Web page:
Two Brighton houses currently occupied by students will have to be converted back into family homes after a planning inspector agreed they should never have been converted.
Henfield developers Mr and Mrs Donald Rayward appealed against an enforcement notice issued by Brighton and Hove City Council in August last year after students continued to live in the house despite planning permission being refused in January.
But today, inspector Katie Peerless agreed with the council that 17 Bernard Road, originally a three bedroom home, should not be a house of multiple occupation.
If the Raywards do not comply with the enforcement notice, they now face prosecution.
And Ms Peerless also today announced she was upholding the council’s refusal of landlord Paul Griffin’s retrospective application to turn the house next door at number 15 into yet another student house.
Neighbour Carol Homewood welcomed the news, saying number 17 had been a particular problem in the street.
She said: “Some of the student houses are fine, but this particular one has been trouble.
“Since the students moved in, there’s been all night parties – god help the people who live right next door to it.
“They have been a nightmare the last couple of months. They go out in their gardens all night and my husband was knocking on their door and asking them to turn it down, which they did for a bit, but then it went right back up again.
“It’s annoying all the neighbours, we have just had enough.”
Publishing her decision on number 17, Ms Peerless said: “The change of use has already been noticed by nearby residents who have complained about noise levels from the property, which have been the result of the type and intensity of the use.
“Despite the appellants stating that there have been no objections to the proposal, I have received four detailed complaints about the impacts of the current levels and type of occupation, in addition to the concerns raised by the council.”
She noted that all the living rooms had been turned into bedrooms, and the attic converted into two more bedrooms to accommodate seven unrelated adults.
She added: “Such a group, who in this case would normally be students, are likely to have different lifestyles from working families with young children and the way they use the building is already having an impact on the amenity of their neighbours.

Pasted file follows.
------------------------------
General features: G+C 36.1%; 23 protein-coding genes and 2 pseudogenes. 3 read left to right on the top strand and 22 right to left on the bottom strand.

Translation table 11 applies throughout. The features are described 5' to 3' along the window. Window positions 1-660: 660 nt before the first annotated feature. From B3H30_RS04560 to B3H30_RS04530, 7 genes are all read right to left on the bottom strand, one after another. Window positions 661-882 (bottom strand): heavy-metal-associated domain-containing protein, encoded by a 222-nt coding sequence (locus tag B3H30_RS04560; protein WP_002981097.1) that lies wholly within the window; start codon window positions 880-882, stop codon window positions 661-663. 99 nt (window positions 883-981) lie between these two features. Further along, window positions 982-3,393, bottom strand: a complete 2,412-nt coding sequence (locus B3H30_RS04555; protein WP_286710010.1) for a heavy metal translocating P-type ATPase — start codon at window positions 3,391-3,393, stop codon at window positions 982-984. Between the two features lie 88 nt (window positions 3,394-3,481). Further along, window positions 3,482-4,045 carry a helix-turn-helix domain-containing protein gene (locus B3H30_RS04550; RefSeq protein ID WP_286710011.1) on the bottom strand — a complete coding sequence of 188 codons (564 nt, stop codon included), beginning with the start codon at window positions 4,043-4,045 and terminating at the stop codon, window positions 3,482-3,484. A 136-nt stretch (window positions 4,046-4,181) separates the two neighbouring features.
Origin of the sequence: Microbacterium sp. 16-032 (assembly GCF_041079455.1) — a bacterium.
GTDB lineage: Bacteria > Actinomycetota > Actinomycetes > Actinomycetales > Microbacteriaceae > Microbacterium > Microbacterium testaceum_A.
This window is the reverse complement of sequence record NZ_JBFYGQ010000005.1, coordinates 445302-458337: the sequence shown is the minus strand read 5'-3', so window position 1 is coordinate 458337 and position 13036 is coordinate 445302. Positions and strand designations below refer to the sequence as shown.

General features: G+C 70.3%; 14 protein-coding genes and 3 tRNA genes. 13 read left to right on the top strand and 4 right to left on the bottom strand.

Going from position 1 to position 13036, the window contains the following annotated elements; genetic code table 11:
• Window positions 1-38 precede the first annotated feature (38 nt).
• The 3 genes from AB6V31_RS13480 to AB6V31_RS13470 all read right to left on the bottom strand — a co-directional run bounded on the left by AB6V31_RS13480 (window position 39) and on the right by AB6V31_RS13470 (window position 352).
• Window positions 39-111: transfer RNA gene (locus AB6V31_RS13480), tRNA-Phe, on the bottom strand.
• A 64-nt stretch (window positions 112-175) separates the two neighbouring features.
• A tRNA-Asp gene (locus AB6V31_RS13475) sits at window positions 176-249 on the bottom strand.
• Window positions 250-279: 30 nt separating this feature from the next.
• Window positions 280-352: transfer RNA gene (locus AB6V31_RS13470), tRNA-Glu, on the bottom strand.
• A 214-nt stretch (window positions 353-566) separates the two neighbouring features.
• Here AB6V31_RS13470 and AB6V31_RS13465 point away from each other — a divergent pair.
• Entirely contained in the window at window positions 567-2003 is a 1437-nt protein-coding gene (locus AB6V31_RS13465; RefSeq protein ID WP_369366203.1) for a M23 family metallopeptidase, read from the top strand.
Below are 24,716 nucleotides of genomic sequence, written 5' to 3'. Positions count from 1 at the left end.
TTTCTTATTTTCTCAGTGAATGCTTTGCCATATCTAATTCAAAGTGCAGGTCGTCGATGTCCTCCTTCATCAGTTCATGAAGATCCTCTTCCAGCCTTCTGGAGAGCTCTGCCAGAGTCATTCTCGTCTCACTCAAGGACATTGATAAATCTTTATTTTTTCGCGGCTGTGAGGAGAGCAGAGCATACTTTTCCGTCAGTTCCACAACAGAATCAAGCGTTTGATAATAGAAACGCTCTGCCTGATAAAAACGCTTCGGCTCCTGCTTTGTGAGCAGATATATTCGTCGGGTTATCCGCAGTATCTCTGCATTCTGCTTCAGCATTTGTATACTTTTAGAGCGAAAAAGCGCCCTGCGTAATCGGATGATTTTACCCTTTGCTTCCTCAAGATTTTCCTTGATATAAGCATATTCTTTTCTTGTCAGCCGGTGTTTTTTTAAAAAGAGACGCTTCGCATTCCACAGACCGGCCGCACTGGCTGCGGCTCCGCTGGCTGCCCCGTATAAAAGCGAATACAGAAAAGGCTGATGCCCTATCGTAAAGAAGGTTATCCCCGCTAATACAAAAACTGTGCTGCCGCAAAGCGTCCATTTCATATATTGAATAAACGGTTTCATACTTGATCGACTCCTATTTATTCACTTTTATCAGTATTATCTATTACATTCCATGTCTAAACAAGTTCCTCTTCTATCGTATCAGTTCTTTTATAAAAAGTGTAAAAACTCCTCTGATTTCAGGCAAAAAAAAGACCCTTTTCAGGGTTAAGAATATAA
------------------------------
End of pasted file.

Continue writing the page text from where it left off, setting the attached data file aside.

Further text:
“There have been reports of a greater level of night time comings and goings, in noisier and larger groups, than would generally be the case in a residential street and these have provided disturbing to other residents.”
The city’s lead councillor for housing and new homes Anne Meadows said: “I very much welcome these two decisions.
“We are committed to ensuring that the city strikes the right balance between HMOs and long-term residents.
“There are clear regulations that make us able to ensure that neighbourhoods will maintain their residential characteristics and that Brighton and Hove remains a vibrant city in which we all live and work.”
The lease for number 17 ends this month, and it is not advertised for let by G4lets, which manages the Raywards’ student properties.
Today’s appeal rulings strengthen the council’s policy to not grant planning permission for houses of multiple occupation in five wards within the city if 10% of houses within a 50m radius are already HMOs.
The policy, implemented via an article 4 direction on 5 April 2013, applies to Hanover and Elm Grove, Hollingdean and Stanmer, Moulsecoomb and Bevendean, Queen’s Park and St. Peters and North Laine, with plans to extend it further to include Brunswick & Adelaide, Central Hove, East Brighton, Goldsmid, Preston Park, Regency and Westbourne.
The council also requires landlords to licence large HMOs, requiring them to meet certain standards and tackle any anti-social behaviour. And since 2012, smaller HMOs in the key five wards have also had to be licensed.
New licenses have been issued in the restricted wards since 2013, but the council believes most of these were to existing HMOs which were not already registered, which had changed hands or were renewing expired licences.
Even if a licence is granted to an HMO which does not have planning permission, as was the case with both these houses, the council can still take planning enforcement action as it has on 17 Bernard Road.
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